Go find the blackboxes around you, help someone save 15-20 minutes a day, show someone that computers are not just useful in general but can be made personally useful. You will be a technology hero to them, you will find an interesting puzzle to play with for yourself, and at the end of the day everyone will be better off. Find the blackboxes and start pouring in light, you will be pleasantly surprised at what you find.

Feb 10


blackbox diagram

Something happens in there... with gnomes I think.

The Blackbox, cornerstone of computer science, thing of mystery and beauty. It is the fundamental concept that allows us to build bigger and better abstractions, making life easier for everyone. A blackbox is something that has well defined inputs and outputs but the manner in which it functions in unknown. The classic example of this is a library function, sqrt(9) takes the number 9 and returns the square root 3. There is a well defined input (in this case 9) and a well defined output (the square root, 3). How does the function produce this result, who cares?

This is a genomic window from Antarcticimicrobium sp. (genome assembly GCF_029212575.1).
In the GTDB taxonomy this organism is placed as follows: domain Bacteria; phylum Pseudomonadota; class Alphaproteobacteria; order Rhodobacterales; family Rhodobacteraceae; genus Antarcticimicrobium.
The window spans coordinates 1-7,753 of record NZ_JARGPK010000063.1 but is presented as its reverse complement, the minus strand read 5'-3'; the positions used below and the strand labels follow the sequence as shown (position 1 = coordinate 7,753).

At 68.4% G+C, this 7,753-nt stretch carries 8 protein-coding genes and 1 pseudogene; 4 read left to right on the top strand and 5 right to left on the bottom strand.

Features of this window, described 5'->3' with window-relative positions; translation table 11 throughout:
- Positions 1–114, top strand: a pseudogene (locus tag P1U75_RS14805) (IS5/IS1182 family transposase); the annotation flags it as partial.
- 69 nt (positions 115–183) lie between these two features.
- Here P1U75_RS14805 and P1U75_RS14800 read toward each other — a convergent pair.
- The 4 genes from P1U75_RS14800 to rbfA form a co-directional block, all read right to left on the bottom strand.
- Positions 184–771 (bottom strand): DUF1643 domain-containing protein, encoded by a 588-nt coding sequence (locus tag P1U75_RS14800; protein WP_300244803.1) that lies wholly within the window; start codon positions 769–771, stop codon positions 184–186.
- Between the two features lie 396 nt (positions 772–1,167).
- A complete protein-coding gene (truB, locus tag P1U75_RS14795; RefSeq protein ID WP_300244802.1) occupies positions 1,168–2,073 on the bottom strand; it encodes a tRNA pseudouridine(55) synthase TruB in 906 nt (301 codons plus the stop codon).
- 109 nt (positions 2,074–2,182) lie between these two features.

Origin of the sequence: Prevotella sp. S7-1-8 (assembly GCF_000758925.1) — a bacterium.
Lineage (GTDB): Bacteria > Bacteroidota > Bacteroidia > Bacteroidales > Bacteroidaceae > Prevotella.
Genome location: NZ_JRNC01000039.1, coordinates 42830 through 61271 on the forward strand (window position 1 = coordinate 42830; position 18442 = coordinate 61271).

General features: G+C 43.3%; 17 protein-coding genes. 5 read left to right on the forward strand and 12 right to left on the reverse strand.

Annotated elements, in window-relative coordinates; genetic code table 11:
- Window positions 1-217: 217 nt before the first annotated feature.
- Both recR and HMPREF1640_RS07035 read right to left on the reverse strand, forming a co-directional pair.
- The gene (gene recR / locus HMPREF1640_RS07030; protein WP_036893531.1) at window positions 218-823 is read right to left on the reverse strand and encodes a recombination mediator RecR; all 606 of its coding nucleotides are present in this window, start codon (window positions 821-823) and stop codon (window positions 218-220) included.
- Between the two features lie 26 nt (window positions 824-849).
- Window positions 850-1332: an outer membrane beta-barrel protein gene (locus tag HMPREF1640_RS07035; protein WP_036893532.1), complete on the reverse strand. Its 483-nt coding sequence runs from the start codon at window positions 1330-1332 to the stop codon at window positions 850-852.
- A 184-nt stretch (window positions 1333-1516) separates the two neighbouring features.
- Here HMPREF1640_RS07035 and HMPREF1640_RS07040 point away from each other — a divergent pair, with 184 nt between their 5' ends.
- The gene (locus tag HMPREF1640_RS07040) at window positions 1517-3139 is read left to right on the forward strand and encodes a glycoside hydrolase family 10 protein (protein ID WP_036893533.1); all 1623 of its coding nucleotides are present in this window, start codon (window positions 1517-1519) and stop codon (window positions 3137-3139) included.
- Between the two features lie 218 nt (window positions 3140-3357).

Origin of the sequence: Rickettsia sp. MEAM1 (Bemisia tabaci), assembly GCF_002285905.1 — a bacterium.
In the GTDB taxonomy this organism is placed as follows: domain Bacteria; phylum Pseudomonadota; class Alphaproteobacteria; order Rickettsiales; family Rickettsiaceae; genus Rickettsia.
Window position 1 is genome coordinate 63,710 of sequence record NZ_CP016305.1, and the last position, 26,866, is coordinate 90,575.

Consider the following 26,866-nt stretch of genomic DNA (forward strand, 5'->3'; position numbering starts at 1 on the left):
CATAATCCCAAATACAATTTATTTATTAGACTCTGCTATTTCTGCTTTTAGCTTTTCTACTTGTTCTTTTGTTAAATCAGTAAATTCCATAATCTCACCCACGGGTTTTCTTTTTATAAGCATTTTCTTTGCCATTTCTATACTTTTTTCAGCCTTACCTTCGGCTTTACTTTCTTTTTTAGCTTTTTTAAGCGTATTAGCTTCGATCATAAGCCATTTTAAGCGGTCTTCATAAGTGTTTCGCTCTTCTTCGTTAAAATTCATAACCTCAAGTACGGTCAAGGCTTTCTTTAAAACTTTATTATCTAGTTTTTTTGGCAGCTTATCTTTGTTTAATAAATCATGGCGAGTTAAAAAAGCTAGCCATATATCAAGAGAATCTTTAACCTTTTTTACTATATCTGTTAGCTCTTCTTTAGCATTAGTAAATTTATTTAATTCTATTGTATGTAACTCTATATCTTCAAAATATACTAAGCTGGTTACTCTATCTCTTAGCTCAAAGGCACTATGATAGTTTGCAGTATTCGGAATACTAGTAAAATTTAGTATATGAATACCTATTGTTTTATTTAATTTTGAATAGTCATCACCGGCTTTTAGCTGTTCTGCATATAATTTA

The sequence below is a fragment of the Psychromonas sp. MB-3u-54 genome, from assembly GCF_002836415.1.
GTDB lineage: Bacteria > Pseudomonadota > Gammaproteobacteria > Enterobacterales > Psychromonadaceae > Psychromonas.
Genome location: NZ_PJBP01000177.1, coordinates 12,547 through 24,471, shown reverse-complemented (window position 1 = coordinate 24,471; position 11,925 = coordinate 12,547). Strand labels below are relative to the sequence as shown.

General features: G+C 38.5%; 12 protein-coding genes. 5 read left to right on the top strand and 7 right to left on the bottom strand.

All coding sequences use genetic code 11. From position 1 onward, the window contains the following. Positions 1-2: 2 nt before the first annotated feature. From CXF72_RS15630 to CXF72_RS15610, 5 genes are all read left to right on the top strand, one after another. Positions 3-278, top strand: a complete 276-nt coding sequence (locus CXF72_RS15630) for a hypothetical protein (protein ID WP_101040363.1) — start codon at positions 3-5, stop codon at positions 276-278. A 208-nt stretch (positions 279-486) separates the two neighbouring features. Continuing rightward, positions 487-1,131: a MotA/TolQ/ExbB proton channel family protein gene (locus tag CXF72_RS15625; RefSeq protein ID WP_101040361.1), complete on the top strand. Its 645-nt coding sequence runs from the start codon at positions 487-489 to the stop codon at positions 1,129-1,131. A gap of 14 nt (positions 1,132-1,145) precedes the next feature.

As programmers we can focus on what we are good at, if someone loves programming math algorithms they can make a kickass math library, if they love web programming, here comes Rails. Then when I’m interested in writing a web app that needs to do some math, I don’t have to worry about how to find the square root of some number, there is a handy blackbox all ready to go. This is a huge boon to productivity, I’m happy, math programmer man is happy, and the user is happy because they don’t have to use my buggy homegrown math libs that say they owe a $47 tip on a $9 check. (And my math degree weeps at me)